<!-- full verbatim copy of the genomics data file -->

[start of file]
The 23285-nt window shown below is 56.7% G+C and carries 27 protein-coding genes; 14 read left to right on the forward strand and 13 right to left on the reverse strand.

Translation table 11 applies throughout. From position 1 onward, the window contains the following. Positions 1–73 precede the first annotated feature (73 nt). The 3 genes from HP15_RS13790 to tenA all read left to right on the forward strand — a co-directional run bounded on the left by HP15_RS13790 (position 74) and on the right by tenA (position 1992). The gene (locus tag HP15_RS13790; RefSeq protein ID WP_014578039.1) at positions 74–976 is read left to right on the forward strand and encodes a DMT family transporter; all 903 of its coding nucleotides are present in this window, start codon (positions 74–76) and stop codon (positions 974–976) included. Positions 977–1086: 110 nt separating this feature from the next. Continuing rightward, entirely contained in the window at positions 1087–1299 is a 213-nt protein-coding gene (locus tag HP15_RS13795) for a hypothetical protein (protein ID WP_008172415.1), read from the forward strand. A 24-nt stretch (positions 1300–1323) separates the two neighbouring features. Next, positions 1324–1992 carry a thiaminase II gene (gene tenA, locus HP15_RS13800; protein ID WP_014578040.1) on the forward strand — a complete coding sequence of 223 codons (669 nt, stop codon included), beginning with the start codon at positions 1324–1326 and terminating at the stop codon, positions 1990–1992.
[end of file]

The 23285-nt window shown below is 56.7% G+C and carries 27 protein-coding genes; 14 read left to right on the forward strand and 13 right to left on the reverse strand.

Translation table 11 applies throughout. From position 1 onward, the window contains the following. Positions 1–73 precede the first annotated feature (73 nt). The 3 genes from HP15_RS13790 to tenA all read left to right on the forward strand — a co-directional run bounded on the left by HP15_RS13790 (position 74) and on the right by tenA (position 1992). The gene (locus tag HP15_RS13790; RefSeq protein ID WP_014578039.1) at positions 74–976 is read left to right on the forward strand and encodes a DMT family transporter; all 903 of its coding nucleotides are present in this window, start codon (positions 74–76) and stop codon (positions 974–976) included. Positions 977–1086: 110 nt separating this feature from the next. Continuing rightward, entirely contained in the window at positions 1087–1299 is a 213-nt protein-coding gene (locus tag HP15_RS13795) for a hypothetical protein (protein ID WP_008172415.1), read from the forward strand. A 24-nt stretch (positions 1300–1323) separates the two neighbouring features. Next, positions 1324–1992 carry a thiaminase II gene (gene tenA, locus HP15_RS13800; protein ID WP_014578040.1) on the forward strand — a complete coding sequence of 223 codons (669 nt, stop codon included), beginning with the start codon at positions 1324–1326 and terminating at the stop codon, positions 1990–1992.